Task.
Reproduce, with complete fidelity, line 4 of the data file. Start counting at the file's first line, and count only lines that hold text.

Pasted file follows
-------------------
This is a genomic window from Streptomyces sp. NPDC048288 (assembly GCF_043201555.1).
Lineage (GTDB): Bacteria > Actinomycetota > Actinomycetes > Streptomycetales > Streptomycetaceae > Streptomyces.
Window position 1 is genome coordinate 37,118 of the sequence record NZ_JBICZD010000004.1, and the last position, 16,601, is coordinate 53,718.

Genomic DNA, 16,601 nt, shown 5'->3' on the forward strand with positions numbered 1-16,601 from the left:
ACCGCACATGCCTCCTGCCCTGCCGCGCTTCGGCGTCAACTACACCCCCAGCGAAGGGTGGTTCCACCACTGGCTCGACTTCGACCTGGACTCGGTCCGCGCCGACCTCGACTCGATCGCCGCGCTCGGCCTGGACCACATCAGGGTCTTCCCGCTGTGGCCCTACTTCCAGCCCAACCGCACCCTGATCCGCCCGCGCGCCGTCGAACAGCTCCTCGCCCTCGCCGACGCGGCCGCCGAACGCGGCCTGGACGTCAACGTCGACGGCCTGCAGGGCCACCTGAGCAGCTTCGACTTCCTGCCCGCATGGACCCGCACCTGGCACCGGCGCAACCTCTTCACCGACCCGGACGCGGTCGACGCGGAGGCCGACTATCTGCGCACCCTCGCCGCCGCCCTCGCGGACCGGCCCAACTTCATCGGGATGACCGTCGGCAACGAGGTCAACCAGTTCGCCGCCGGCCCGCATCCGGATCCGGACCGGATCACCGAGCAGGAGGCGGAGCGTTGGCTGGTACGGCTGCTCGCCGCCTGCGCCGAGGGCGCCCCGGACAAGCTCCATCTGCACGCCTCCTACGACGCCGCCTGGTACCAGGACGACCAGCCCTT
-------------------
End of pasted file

Genomic DNA, 16,601 nt, shown 5'->3' on the forward strand with positions numbered 1-16,601 from the left: